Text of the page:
Her thoughts move on to faces of old friends, mental pictures of old places. Albert and Clara Caldwell come to mind - true friends! They shared grief and joy, heartache and happiness. If one couple had something the other couple or family needed, it was given to them - no questions asked, no provisos added - but it was always understood the next time the roles could be reversed. Dan and Mary Patterson - companions whose presence was deeply appreciated. The faces of native Canadians, officers of the Royal Canadian Mounted Police, pilots, mechanics, acquaintances at Pine Falls. She sees herself supervising the children at their lessons, Rod making snowshoes, or quietly contemplating a piece of wood before beginning to draw what he will carve from it. Her mother's face, filled with both joy and sadness, at seeing Toni again after twenty-five years of separation. Augusta Hoffman was delighted to see her daughter again, but saddened that Julius had not lived to share that happiness. These and many others materialize in her memory - not with the cares and infirmities of age, but with the zest and enthusiasm of youth.
Scenes from the past crowd in - moonlight on Longbow Lake, complemented by the peaceful and contented tenor of their years there. The fragrant and bountiful orchards of Washington State and her father preparing apple cider. Silent snowfalls at the cabin at Whiskey Jack Lake, clothing the trees in ermine dresses. The majesty of the mountains of British Columbia - seen from Flores Island and other vantage points. Fall in Ontario - the landscape brilliant with autumn colours, vivid reds, golds and greens so glorious they sear themselves indelibly into the human mind.
Apart from all this, she is "The Keeper of the Flame." As long as she greets each day, Rod lives on - for they were, indeed, one. She has surrounded herself with his things: his carvings - the sewing boxes and statues, trinket holders and her treasured rose lapel pin which he carved from the horn of a jumping deer. The drawings he made - the beginnings of so many of his carvings. The books - his books. Old diaries he kept - some written on pieces of brown wrapping paper used in stores so many years ago, and which he had sewn together to make small writing pads. Old letters from him - some dating back over a half a century - letters capable of bringing him back to her everytime she reads them. In the porch she hangs his tump line - the long, leather thong that held his portage loads together, the only souvenir of his freighting days. The sash Dan Patterson gave him - a token of friendship that has survived the friends. Rod's face beams, now youthful, now mature, from the pages of numerous photo albums -- taming the weasel, repairing heavy tractors, relaxing in camping settings. Yes, she lives alone; but no, she is not alone.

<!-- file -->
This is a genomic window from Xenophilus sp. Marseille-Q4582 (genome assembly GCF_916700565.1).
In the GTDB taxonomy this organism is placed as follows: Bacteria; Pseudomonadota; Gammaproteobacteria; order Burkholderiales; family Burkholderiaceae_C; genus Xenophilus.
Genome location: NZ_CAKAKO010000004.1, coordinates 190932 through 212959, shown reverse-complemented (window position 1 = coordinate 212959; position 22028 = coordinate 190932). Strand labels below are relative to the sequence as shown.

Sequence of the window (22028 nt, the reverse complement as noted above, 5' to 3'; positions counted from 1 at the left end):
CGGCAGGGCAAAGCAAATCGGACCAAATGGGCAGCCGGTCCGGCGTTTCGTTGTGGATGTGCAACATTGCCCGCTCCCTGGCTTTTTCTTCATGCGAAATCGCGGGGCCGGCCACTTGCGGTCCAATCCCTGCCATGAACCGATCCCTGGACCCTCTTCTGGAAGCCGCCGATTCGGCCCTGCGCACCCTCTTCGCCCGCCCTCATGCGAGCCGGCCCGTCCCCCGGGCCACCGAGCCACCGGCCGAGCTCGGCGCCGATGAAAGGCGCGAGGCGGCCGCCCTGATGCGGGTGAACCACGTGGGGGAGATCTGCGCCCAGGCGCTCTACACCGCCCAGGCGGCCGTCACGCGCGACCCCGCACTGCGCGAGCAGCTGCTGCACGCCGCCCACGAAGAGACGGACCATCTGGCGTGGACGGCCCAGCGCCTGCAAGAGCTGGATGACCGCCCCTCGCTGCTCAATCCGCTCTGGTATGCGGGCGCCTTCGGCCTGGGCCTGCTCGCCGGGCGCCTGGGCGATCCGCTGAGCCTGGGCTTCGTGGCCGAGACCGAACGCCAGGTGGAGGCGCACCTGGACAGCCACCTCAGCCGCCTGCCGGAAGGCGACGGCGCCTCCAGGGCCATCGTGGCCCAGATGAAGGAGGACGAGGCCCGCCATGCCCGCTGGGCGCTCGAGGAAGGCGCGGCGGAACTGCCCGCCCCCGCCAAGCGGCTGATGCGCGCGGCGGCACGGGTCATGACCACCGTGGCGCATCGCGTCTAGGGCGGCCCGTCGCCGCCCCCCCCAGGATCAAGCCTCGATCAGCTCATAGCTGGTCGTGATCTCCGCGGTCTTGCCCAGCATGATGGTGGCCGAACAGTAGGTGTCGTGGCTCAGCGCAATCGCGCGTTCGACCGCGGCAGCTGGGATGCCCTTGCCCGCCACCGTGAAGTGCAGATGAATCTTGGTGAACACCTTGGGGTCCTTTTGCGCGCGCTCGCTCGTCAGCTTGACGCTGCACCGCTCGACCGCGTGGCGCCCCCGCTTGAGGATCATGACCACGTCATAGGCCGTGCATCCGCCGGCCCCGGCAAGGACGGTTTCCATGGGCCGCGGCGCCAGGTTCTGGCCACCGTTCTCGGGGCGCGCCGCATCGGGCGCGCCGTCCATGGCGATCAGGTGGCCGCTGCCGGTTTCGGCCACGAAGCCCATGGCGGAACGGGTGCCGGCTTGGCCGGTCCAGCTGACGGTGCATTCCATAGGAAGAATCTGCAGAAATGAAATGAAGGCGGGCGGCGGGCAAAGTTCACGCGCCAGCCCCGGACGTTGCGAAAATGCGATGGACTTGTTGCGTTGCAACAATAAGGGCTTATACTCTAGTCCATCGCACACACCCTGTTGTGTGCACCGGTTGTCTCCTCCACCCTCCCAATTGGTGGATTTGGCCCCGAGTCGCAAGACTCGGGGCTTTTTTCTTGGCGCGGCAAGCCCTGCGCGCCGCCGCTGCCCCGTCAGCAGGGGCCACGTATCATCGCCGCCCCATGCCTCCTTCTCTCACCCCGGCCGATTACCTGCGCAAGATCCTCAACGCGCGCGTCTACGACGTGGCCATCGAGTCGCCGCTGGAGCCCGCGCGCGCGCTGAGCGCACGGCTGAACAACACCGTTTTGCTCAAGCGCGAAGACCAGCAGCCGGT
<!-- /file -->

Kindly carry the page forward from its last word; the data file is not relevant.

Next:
Mixed in with her memorabilia of Rod are keepsakes of more recent origins. Pictures of their children, grandchildren, and great grandchildren.
Her emotions run the gamut as she turns the album pages: tears spring to her eyes at a photo of little Frankie, lost to them so many years ago.
A smile returns, seeing pictures of happy events as their three children grew up. Snapshots of picnics, camping trips, sporting events, graduations, weddings.
Photos of their homes, gardens; the birdhouses and feeders Rod built - snapshots of memories from trips they took together - the dates and locations long forgotten, but lingering remembrances of those happy hours and days all bring joy to her.
A picture of a daughter and son-in-law who love to fly - did she inherit this passion from her father?
Their ten grandchildren:
One who displays Rod's quiet manner and mechanical skills; two others who show artistic talents, although not in carving. Perhaps they will yet turn to carving?
This one's smile, another's affinity with birds and animals, a third who shows great dedication to employment.
The great-grandchildren: too young to yet be sure what reflections of Rod or herself may be seen in them, but the promise of youth will bear the fruits of maturity, maybe showing inherited traits, perhaps being unique individuals who are truly 'their own person'.
So, while Toni lives, while any generation of his offspring live, part of Rod lives on. In this story, too, taken from Toni's remembrances, Rod's character, aptitudes and spirit take form once more for another generation, and many others who did not know him, to recognize and come to appreciate.
They truly "shared each other's gladness, and wept each other's tears", and, in doing so, have left their descendants a rich and generous legacy of love, devotion and independence that cannot be measured in gold or currency, and will neither erode nor disappear through time or distance.